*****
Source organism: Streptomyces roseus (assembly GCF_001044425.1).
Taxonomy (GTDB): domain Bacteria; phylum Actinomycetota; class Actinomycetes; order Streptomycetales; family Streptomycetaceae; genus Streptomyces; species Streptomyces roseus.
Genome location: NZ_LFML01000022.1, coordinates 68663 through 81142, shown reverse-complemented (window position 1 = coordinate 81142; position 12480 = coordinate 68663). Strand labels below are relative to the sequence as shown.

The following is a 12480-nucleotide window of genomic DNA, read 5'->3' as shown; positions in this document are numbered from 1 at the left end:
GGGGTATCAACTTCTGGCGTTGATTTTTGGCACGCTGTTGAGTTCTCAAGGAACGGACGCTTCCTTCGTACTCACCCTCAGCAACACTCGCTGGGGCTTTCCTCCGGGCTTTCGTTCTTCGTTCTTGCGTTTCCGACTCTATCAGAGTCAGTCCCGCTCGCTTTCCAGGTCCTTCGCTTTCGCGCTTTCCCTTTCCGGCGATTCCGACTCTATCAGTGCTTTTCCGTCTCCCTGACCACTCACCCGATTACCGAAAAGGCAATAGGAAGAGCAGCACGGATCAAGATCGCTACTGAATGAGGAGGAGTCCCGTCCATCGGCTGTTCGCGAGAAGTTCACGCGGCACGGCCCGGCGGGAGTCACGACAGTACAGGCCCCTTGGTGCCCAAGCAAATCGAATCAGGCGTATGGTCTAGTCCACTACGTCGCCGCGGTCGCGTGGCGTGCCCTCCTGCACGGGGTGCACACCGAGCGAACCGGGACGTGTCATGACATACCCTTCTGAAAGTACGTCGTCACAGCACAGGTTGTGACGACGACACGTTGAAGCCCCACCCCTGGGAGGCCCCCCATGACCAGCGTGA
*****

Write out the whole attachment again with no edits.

Source organism: Streptomyces roseus (assembly GCF_001044425.1).
Taxonomy (GTDB): domain Bacteria; phylum Actinomycetota; class Actinomycetes; order Streptomycetales; family Streptomycetaceae; genus Streptomyces; species Streptomyces roseus.
Genome location: NZ_LFML01000022.1, coordinates 68663 through 81142, shown reverse-complemented (window position 1 = coordinate 81142; position 12480 = coordinate 68663). Strand labels below are relative to the sequence as shown.

The following is a 12480-nucleotide window of genomic DNA, read 5'->3' as shown; positions in this document are numbered from 1 at the left end:
GGGGTATCAACTTCTGGCGTTGATTTTTGGCACGCTGTTGAGTTCTCAAGGAACGGACGCTTCCTTCGTACTCACCCTCAGCAACACTCGCTGGGGCTTTCCTCCGGGCTTTCGTTCTTCGTTCTTGCGTTTCCGACTCTATCAGAGTCAGTCCCGCTCGCTTTCCAGGTCCTTCGCTTTCGCGCTTTCCCTTTCCGGCGATTCCGACTCTATCAGTGCTTTTCCGTCTCCCTGACCACTCACCCGATTACCGAAAAGGCAATAGGAAGAGCAGCACGGATCAAGATCGCTACTGAATGAGGAGGAGTCCCGTCCATCGGCTGTTCGCGAGAAGTTCACGCGGCACGGCCCGGCGGGAGTCACGACAGTACAGGCCCCTTGGTGCCCAAGCAAATCGAATCAGGCGTATGGTCTAGTCCACTACGTCGCCGCGGTCGCGTGGCGTGCCCTCCTGCACGGGGTGCACACCGAGCGAACCGGGACGTGTCATGACATACCCTTCTGAAAGTACGTCGTCACAGCACAGGTTGTGACGACGACACGTTGAAGCCCCACCCCTGGGAGGCCCCCCATGACCAGCGTGA